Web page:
The amazing Sara Webb-Sunderhaus generously made her entire keynote presentation, “Lean on Me: Self-Accommodation and Teaching with Disabilities” available on Scribd (link below).
I hope you’ll read her full talk. This is an amazing story and journey. Sara’s brave story touches on: mindful teaching, abundant self-care, questions about identity, changing identity, the role and load of writing program administrators, disclosing impairments to students, feminism, the whole self, vulnerability, and a call to think about how to structure work in ways that allow you to do your best work–whatever that means at a given time in your life.
A few quotes from Sara’s talk that really spoke to me:
“I vividly remember thinking that one moment had changed my life in ways I did not yet understand…”
“Over the past year and a half, I have struggled to come to terms with a changing identity, sense of self, and expectations.
Today I’d like to talk with you about what this process has been
like. Specifically, I will discuss the impact of my disability on my teaching, the types of resources I have needed and continue to need, and how I have learned to practice self-accommodation as I continue to come to terms with the ways my life has changed over the past 18 months.”
“If I had been an adjunct, with no health insurance, there is no doubt I would have had to declare bankruptcy. But I was not an adjunct—I was a tenured associate professor, with a great deal of sick time, supportive colleagues, and a caring chair. All of these factors were critical resources as I adjusted to my new reality.”
“What I have had to learn this academic year — and what I am still in the process of learning — is how to implement low-spoon theories of writing program administration and teaching and make use of the resources available to me. I refer here to Christine Miserandino’s spoon theory, which uses spoons as metaphors for energy.”
“Self-accommodation is an intensely important and woefully overlooked academic practice, especially for women,” adding that “it is directly at odds with America’s culture of ruthless self-reliance and ‘toughing it out,’ with women’s perceptions of self-worth being tied to usefulness, with expectations of female availability, and with our own (often founded) fears of appearing ‘weak’ or less capable than male colleagues” (173).”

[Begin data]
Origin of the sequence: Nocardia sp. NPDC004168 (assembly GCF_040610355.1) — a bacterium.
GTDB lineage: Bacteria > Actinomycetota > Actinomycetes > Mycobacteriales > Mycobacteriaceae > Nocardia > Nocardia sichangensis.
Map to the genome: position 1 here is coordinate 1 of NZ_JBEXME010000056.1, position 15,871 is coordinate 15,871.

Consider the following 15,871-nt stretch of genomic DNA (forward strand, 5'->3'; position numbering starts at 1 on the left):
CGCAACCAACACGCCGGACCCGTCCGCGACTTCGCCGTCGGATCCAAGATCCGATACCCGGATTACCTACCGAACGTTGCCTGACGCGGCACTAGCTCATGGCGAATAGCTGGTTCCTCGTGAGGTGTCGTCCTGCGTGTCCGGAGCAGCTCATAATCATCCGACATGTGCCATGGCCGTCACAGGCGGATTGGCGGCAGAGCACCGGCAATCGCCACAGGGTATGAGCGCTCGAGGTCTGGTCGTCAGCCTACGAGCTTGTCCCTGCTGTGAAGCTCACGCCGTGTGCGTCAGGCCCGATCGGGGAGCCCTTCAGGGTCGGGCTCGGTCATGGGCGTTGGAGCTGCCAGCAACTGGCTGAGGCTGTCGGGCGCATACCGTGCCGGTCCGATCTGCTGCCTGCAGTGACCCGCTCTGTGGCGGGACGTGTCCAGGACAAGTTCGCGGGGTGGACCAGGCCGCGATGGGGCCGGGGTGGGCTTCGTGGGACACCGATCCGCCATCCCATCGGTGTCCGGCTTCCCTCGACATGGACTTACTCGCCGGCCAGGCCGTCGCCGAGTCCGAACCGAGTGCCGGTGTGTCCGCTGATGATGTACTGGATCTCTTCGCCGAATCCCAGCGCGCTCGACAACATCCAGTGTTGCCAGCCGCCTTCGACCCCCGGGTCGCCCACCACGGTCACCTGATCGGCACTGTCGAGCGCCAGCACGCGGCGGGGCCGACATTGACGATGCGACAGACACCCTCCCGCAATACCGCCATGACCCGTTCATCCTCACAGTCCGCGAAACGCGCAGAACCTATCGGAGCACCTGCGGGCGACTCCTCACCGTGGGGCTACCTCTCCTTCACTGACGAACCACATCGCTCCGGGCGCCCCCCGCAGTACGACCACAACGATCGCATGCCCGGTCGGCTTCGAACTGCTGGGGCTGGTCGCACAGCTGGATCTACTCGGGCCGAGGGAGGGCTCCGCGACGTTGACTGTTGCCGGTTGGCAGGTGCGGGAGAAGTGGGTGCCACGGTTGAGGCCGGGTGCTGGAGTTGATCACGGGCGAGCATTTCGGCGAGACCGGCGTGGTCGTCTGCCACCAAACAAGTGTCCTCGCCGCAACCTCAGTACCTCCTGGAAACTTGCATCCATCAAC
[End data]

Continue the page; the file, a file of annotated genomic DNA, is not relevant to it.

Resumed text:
“It forced me to become comfortable with accepting help and relying on others when appropriate, and it made me explore why I had such a fear of being a burden to others. I have learned — and am still learning — that it is okay to ask for help when I need it. That does not mean that I am over-reliant on others or not doing my job. I do not have to constantly prove to myself that I am strong or independent, because I know that I am all of those things; accepting a dear colleague’s help does not lessen me in any way.”
“I’ve now reached a place where it feels like a responsibility, not a burden, to disclose my disability to students. I want all students to know that people who at first glance may appear “able bodied” may not be. I want students— both those with disabilities and those without — to know that being born with or acquiring a disability may change someone’s life, but it doesn’t necessarily have to change their goals and ambitions.”
“I will never be able to work in the same ways I did before, because I live in crip time now. That is okay — more than okay — to admit. I still sometimes feel embarrassed to have these conversations with students, but without exception they have been kind and generous. I hope that sharing my vulnerabilities with them has led to a classroom environment in which they feel can be vulnerable, and I know I feel closer to this particular group of students than I ever have by this point in a semester. My students have helped me reach a point of self-acceptance, and I am grateful to them for that.”
During the Q&A Session, participants shared experiences, strategies, and questions such as:
–it’s difficult to file for accommodations; many people don’t file for accommodation
–invitation to join the CCCC Standing Group for Disability Studies
Please read the full text of Sara’s talk here: